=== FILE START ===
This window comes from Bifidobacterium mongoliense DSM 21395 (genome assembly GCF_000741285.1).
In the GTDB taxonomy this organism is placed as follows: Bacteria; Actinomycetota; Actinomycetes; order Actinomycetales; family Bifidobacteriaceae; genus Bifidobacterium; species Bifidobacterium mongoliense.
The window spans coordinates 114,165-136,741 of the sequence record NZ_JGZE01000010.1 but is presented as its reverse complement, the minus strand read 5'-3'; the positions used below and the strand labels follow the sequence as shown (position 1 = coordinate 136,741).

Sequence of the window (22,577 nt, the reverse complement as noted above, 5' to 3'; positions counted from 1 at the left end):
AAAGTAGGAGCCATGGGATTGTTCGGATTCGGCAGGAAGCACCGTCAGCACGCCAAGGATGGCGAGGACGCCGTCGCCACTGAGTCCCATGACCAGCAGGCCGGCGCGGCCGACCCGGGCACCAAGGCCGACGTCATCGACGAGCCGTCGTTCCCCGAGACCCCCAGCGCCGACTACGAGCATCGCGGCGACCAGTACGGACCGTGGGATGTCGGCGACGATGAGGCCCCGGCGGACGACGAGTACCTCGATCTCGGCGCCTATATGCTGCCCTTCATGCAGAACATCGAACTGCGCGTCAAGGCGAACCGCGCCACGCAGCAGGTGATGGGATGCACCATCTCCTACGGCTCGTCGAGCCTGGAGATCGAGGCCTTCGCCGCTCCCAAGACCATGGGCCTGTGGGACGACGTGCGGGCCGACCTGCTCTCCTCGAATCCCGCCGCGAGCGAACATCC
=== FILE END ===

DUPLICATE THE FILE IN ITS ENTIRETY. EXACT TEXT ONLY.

This window comes from Bifidobacterium mongoliense DSM 21395 (genome assembly GCF_000741285.1).
In the GTDB taxonomy this organism is placed as follows: Bacteria; Actinomycetota; Actinomycetes; order Actinomycetales; family Bifidobacteriaceae; genus Bifidobacterium; species Bifidobacterium mongoliense.
The window spans coordinates 114,165-136,741 of the sequence record NZ_JGZE01000010.1 but is presented as its reverse complement, the minus strand read 5'-3'; the positions used below and the strand labels follow the sequence as shown (position 1 = coordinate 136,741).

Sequence of the window (22,577 nt, the reverse complement as noted above, 5' to 3'; positions counted from 1 at the left end):
AAAGTAGGAGCCATGGGATTGTTCGGATTCGGCAGGAAGCACCGTCAGCACGCCAAGGATGGCGAGGACGCCGTCGCCACTGAGTCCCATGACCAGCAGGCCGGCGCGGCCGACCCGGGCACCAAGGCCGACGTCATCGACGAGCCGTCGTTCCCCGAGACCCCCAGCGCCGACTACGAGCATCGCGGCGACCAGTACGGACCGTGGGATGTCGGCGACGATGAGGCCCCGGCGGACGACGAGTACCTCGATCTCGGCGCCTATATGCTGCCCTTCATGCAGAACATCGAACTGCGCGTCAAGGCGAACCGCGCCACGCAGCAGGTGATGGGATGCACCATCTCCTACGGCTCGTCGAGCCTGGAGATCGAGGCCTTCGCCGCTCCCAAGACCATGGGCCTGTGGGACGACGTGCGGGCCGACCTGCTCTCCTCGAATCCCGCCGCGAGCGAACATCC